An ArmchairMayor.ca editorial by Mel Rothenburger.
THE PITBULL LOBBY says Montreal’s ban on the breed — which takes effect today (Monday, Oct. 3, 2016) — won’t work.
The other side of the argument says it will keep people safe.
The debate, it seems, will never end.
No matter how many pitbull attacks take place, no matter how many people are mauled and scarred for life, or even killed, defenders of the breed insist it’s no different or worse than any other.
The facts are these: the pit bull is an amazingly powerful dog, and often unpredictable. And while it can be argued that dogs such as Rottweilers and border collies are responsible for a large number of bites, the fact remains that pit bulls are responsible for many of the most serious attacks.
But should it be singled out? Will Montreal’s ban work? It depends on what you mean by ‘work’?
Other cities have tried banning pit bulls, with varying results. Winnipeg banned them in 1990; Edmonton banned them for awhile and then reversed the ban. Ontario has a ban on pit bulls that is enforced to varying degrees.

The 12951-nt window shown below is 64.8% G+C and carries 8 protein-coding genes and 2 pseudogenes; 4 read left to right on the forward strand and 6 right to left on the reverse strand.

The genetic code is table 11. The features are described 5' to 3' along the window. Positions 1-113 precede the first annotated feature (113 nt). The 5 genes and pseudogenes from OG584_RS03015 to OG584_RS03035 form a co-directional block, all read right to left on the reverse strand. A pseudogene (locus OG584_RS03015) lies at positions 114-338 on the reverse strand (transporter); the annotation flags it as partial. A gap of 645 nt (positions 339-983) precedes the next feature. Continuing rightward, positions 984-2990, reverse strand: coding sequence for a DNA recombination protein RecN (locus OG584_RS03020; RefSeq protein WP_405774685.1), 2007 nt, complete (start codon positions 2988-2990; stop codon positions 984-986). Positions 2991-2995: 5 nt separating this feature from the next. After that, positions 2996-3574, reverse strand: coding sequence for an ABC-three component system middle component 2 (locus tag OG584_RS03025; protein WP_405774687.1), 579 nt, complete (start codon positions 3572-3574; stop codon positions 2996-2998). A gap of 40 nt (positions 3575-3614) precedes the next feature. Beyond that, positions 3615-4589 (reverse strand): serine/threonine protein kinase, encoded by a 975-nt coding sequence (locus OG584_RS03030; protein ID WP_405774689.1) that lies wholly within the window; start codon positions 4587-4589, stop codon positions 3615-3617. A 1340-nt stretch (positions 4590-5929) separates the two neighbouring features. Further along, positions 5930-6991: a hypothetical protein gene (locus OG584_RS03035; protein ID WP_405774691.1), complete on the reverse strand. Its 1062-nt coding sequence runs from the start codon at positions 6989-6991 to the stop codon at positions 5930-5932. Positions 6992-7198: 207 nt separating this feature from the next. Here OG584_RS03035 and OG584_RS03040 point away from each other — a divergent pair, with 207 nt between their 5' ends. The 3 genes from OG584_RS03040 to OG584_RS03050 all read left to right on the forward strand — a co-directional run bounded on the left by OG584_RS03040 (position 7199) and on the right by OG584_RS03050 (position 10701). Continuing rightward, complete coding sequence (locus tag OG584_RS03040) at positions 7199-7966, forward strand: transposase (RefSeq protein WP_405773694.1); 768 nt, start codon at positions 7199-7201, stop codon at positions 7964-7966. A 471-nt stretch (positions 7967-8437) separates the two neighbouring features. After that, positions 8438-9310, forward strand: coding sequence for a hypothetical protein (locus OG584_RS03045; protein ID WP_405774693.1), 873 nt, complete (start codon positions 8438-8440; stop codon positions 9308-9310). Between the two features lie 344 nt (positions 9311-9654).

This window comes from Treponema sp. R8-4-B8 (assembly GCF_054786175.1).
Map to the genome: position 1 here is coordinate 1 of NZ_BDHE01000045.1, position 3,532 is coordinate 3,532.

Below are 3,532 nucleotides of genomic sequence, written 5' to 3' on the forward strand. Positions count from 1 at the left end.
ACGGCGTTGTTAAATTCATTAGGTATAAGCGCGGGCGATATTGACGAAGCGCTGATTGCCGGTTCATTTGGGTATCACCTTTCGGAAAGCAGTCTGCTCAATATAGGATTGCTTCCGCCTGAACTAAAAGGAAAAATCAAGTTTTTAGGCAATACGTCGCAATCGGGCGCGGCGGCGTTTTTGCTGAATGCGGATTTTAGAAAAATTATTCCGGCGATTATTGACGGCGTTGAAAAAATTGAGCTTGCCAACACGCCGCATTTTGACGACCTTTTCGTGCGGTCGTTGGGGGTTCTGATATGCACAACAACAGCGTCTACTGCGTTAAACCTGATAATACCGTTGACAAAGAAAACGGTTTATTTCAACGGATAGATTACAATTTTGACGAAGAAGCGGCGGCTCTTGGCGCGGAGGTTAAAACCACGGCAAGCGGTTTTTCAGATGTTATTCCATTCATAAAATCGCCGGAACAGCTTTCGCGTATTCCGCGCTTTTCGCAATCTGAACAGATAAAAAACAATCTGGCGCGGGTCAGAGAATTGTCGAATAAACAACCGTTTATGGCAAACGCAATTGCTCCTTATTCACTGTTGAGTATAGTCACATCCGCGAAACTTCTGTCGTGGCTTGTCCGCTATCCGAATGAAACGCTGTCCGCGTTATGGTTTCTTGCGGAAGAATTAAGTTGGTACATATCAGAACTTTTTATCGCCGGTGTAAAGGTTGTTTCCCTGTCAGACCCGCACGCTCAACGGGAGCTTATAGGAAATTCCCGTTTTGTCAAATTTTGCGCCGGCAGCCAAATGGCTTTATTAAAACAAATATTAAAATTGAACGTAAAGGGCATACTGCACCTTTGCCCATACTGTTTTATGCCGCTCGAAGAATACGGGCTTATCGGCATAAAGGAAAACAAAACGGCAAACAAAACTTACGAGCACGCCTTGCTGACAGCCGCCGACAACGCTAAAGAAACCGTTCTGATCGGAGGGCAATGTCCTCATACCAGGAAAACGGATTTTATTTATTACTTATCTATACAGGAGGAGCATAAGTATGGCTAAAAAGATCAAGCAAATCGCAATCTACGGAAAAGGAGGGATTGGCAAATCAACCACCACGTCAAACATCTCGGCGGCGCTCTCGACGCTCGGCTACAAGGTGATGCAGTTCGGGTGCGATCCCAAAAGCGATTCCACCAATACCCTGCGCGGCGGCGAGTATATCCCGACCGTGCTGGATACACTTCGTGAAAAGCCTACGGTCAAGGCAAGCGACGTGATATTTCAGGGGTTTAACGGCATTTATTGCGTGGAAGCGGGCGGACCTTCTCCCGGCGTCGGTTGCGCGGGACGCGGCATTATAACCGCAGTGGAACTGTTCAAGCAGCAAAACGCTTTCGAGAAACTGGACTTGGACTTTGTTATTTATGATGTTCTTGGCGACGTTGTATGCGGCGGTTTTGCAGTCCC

Obviously, banning a breed and enforcing that ban are two different things. Non-compliance makes keeping statistics difficult. Even if statistics were to show that dog bites went down after a ban, it wouldn’t prove that the reason was a ban on a particular breed, because other factors might play a part.
The pro-pit bull lobby condemns the Montreal ban, collecting thousands of signatures and calling for a boycott of the city. The Montreal SPCA has even started a legal challenge.
The Montreal ban doesn’t prevent those who already own pit bulls from keeping them but they must be sterilized and muzzled in public, and it legislates against new ones being purchased.
As a CBC story said in a story Sunday, every policy should have a way of measuring whether it’s working.
Maybe the ban in Montreal will do some good but certainly it won’t stop the pit bull lobby from condemning bans on their favourite breed, and those who decry the terrible results of vicious dog attacks from insisting that pit bulls are responsible for more than their share.